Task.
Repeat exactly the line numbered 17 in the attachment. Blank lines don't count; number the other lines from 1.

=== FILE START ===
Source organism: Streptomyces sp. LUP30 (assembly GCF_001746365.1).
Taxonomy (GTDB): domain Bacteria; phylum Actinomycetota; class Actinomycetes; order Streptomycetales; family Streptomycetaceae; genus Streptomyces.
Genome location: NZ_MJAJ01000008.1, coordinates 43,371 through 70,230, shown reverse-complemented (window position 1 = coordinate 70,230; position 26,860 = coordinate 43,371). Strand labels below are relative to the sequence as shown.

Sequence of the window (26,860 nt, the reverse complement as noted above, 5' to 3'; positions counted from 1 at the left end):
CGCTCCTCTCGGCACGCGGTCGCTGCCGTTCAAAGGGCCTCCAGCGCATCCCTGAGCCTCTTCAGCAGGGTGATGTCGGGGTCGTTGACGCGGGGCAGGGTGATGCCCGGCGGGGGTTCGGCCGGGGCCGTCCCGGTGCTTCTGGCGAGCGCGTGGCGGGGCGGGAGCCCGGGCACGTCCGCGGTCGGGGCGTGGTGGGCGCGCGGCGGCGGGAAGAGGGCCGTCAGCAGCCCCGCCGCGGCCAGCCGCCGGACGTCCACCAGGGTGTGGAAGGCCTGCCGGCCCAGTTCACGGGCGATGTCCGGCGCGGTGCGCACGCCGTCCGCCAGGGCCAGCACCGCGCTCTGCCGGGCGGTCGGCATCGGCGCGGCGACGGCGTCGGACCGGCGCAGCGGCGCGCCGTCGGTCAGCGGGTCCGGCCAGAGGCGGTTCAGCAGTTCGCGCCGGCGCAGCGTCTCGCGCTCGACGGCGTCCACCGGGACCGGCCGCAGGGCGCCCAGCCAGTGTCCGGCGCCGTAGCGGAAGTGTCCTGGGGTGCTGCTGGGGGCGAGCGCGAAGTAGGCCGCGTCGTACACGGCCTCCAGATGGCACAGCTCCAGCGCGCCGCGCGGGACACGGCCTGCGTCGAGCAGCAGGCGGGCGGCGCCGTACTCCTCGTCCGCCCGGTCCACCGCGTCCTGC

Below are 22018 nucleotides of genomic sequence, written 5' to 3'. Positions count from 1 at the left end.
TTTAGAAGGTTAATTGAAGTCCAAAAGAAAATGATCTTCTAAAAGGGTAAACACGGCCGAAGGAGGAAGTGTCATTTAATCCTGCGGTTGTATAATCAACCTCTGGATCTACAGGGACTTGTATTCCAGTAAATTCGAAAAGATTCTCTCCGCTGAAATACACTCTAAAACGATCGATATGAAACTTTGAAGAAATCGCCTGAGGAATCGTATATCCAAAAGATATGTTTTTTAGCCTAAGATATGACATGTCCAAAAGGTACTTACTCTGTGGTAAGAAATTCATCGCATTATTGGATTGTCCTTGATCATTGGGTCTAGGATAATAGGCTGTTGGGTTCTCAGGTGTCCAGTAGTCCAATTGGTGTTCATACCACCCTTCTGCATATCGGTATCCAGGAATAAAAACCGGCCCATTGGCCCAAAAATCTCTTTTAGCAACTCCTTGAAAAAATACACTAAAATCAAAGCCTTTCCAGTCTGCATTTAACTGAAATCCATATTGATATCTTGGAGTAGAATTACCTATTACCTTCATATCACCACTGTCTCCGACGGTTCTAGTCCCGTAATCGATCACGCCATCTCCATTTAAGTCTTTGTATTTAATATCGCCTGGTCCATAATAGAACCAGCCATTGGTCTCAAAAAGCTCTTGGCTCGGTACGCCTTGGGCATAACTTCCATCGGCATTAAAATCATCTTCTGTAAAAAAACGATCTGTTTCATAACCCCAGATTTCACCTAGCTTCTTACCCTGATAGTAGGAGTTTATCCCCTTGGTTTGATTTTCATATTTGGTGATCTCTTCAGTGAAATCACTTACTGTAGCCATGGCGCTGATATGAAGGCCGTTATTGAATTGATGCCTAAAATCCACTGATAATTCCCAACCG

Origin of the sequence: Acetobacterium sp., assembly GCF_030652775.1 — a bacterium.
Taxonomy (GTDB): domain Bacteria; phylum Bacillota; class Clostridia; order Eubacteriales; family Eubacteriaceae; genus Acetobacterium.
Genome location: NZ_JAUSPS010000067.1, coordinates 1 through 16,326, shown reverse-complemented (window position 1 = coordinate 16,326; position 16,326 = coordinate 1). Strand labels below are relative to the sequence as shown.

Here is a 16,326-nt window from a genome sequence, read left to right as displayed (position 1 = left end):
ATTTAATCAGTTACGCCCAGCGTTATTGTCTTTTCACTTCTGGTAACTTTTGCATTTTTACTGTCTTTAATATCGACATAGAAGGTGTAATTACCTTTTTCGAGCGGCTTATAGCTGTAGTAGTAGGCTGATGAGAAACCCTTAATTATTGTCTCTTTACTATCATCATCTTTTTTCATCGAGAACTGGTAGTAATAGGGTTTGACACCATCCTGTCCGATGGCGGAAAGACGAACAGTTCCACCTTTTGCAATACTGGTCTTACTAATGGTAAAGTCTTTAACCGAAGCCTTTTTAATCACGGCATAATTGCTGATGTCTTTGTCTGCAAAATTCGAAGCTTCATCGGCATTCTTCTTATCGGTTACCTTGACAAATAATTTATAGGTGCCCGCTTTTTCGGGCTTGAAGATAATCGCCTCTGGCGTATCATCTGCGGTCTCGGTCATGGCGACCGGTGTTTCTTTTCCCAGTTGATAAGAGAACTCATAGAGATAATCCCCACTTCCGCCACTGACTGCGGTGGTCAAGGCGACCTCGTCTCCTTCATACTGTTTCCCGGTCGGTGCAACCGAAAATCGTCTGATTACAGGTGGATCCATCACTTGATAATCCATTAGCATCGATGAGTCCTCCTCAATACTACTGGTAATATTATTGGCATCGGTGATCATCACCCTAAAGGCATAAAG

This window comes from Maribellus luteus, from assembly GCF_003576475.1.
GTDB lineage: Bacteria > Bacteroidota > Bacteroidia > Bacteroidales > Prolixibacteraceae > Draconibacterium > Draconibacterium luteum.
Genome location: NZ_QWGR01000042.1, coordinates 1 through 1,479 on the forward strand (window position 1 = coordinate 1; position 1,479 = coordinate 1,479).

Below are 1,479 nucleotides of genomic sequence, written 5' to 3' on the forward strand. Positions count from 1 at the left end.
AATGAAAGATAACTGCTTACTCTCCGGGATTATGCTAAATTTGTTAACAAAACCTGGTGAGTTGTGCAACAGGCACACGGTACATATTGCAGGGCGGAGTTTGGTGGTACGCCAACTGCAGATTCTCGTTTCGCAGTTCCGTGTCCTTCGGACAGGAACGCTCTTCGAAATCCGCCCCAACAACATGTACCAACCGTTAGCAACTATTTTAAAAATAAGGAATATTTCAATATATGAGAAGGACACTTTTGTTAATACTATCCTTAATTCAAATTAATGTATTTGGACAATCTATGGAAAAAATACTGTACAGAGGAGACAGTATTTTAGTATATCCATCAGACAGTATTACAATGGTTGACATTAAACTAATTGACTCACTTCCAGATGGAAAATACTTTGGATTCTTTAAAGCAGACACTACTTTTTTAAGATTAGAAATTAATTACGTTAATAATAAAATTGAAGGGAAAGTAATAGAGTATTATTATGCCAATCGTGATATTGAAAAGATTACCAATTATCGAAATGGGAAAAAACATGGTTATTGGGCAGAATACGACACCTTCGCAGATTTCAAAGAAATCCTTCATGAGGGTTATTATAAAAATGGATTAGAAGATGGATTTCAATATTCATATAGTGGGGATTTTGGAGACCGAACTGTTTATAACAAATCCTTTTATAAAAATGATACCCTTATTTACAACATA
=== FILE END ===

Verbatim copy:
AATGAAAGATAACTGCTTACTCTCCGGGATTATGCTAAATTTGTTAACAAAACCTGGTGAGTTGTGCAACAGGCACACGGTACATATTGCAGGGCGGAGTTTGGTGGTACGCCAACTGCAGATTCTCGTTTCGCAGTTCCGTGTCCTTCGGACAGGAACGCTCTTCGAAATCCGCCCCAACAACATGTACCAACCGTTAGCAACTATTTTAAAAATAAGGAATATTTCAATATATGAGAAGGACACTTTTGTTAATACTATCCTTAATTCAAATTAATGTATTTGGACAATCTATGGAAAAAATACTGTACAGAGGAGACAGTATTTTAGTATATCCATCAGACAGTATTACAATGGTTGACATTAAACTAATTGACTCACTTCCAGATGGAAAATACTTTGGATTCTTTAAAGCAGACACTACTTTTTTAAGATTAGAAATTAATTACGTTAATAATAAAATTGAAGGGAAAGTAATAGAGTATTATTATGCCAATCGTGATATTGAAAAGATTACCAATTATCGAAATGGGAAAAAACATGGTTATTGGGCAGAATACGACACCTTCGCAGATTTCAAAGAAATCCTTCATGAGGGTTATTATAAAAATGGATTAGAAGATGGATTTCAATATTCATATAGTGGGGATTTTGGAGACCGAACTGTTTATAACAAATCCTTTTATAAAAATGATACCCTTATTTACAACATA